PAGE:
Angela Eagle MP, Chair of Labour’s National Policy Forum, in a speech to Labour Party Annual Conference, said:

Conference, when I was first elected as Chair of the National Policy Forum in 2011, I said that our policy making structures and processes need to be more open, more engaging, and above all, win the trust and confidence of members.

During the recent Deputy Leadership elections I said we had to move away from the top down control which had stifled debate for too long in our Party. And I think there is a great appetite for taking this change forward.

And I am proud of the changes that we developed for the National Policy Forum. It led to a better way of working.

We improved the way people could participate in the policy making process.

We made it more open and available for members.

We developed new innovations such as the YourBritain website where people could make submissions directly to their NPF members and engage in conversations about what other members and supporters had submitted too -

We really did find a better way to talk about the big issues facing the country
As a consequence more people have been involved in the last policy making cycle than ever before.

340,000 people took part in our policy development process by interacting with ‘Your Britain.’  

In a single lunch hour, 1,200 members of our movement logged on to 'Your Britain’ to share their views and help to shape Labour’s policy programme.

And we opened up membership of the Policy Commissions so that each, and every NPF member had a place on a policy commission and could bring forward views more directly.

But the General Election result in May was a hammer blow.

We need to listen and learn if we are to earn the right to represent the people of Britain in government again

Part of that process must include looking at how we can better make policy together and that includes the way we develop our policy platform.

Thanks to the reforms we made, the last cycle of policy development was an important improvement.

I know that where people take part they find it fulfilling and they feel an ownership that generates enthusiasm and commitment.

But equally, the election and the leadership campaign have revealed a desire for change.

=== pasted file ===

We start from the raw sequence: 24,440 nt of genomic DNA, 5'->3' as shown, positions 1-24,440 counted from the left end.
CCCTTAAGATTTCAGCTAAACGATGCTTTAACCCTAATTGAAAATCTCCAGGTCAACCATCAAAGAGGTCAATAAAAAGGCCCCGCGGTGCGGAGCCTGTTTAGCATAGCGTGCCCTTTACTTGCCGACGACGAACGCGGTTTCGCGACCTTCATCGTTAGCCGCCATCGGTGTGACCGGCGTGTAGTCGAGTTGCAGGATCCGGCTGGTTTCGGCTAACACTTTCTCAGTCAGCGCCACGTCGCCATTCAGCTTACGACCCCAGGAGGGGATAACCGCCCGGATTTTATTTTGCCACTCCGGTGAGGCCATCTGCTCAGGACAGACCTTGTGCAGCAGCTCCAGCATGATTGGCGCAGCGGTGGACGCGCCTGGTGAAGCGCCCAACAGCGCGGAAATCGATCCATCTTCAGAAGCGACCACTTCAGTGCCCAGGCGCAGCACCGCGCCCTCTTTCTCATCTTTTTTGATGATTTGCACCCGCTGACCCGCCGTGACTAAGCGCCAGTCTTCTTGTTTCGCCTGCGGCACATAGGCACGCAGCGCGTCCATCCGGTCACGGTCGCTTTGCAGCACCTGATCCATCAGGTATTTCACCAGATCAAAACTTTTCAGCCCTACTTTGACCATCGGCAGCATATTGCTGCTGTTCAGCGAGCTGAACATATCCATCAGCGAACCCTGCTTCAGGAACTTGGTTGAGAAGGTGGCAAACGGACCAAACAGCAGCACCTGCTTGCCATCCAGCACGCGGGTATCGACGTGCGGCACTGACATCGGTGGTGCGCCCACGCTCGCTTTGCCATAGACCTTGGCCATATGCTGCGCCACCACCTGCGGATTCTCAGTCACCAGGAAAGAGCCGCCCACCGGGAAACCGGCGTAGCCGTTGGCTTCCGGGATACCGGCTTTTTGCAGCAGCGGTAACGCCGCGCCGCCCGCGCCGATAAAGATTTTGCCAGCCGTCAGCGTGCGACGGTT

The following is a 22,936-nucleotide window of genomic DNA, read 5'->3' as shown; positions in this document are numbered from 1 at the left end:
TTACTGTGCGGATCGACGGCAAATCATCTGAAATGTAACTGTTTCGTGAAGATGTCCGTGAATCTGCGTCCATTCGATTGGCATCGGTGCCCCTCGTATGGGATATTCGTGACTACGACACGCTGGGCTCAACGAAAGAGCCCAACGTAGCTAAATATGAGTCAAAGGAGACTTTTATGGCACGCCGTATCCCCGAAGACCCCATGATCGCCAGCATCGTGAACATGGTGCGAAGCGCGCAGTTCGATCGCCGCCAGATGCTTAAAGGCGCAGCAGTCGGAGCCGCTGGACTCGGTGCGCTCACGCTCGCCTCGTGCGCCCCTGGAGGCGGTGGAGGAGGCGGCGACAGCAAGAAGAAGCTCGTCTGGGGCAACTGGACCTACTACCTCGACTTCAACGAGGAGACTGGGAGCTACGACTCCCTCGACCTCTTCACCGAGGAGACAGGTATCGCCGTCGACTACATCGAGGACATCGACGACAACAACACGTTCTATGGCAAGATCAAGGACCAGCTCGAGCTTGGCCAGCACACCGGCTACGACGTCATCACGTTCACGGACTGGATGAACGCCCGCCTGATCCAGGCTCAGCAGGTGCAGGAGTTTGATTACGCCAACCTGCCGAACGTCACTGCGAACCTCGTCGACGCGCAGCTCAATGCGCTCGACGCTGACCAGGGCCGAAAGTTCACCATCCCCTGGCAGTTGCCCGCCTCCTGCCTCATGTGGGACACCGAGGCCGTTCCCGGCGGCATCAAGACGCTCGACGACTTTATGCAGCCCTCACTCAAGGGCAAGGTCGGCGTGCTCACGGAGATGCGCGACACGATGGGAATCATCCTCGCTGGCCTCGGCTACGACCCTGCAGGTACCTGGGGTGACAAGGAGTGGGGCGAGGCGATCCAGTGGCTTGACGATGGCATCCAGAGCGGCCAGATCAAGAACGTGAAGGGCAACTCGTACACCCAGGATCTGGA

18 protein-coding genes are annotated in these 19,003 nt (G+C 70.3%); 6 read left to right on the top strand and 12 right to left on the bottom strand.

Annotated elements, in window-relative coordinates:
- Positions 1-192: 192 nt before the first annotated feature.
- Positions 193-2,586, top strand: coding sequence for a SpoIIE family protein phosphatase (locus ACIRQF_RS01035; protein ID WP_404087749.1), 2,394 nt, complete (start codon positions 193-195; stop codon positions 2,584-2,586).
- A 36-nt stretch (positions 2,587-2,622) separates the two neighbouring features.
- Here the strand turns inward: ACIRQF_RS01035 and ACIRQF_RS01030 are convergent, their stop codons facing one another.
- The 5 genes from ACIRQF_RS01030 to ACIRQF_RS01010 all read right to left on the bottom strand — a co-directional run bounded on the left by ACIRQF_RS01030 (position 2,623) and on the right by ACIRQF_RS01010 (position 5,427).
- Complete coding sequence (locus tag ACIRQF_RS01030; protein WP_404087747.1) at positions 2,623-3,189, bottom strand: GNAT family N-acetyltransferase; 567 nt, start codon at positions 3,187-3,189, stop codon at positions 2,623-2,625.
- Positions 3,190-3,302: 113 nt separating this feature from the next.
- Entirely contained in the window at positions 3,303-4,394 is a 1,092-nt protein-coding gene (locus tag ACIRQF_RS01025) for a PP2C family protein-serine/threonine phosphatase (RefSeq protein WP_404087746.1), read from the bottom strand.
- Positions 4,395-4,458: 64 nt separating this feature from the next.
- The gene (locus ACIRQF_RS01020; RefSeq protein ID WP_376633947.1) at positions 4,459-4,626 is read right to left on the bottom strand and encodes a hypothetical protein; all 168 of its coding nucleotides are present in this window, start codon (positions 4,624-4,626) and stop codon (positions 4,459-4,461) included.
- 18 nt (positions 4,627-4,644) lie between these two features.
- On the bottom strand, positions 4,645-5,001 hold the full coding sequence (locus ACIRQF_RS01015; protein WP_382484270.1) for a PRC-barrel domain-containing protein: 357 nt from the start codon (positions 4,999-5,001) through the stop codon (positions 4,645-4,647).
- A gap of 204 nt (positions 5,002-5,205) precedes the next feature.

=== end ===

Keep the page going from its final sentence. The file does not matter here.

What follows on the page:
The old way of doing politics has alienated the public from the political system and we need reform and a new kind of politics that involves and engages people more directly.

From my own experience in the Deputy Leadership Election, I heard in conversations and hustings up and down the country that people want a new direction: they want a politics where we address the big issues facing our country and engage people in a serious conversation about the challenges facing our society.

The National Policy Forum needs to evolve so we can make it even better.

We need to preserve the best of it, members getting involved and shaping our policy, but look again at what we can do to take it forwards.

So I am today announcing that the NEC has agreed to hold a review of how we make policy as a party to make it more inclusive, open and democratic.

We want to hear from our members and supporters what they think works well at present, and what doesn’t work so well.

We need to reform the NPF so that in the coming years it empowers everyone to play a full and active role.

This will include looking at how we harness the opportunities new technology brings us to give our members a much greater say.

I know that working together we can build a bigger, better National Policy Forum.

And together we can build a policy programme that commands the support of the electorate and which will enable us to win in 2020.

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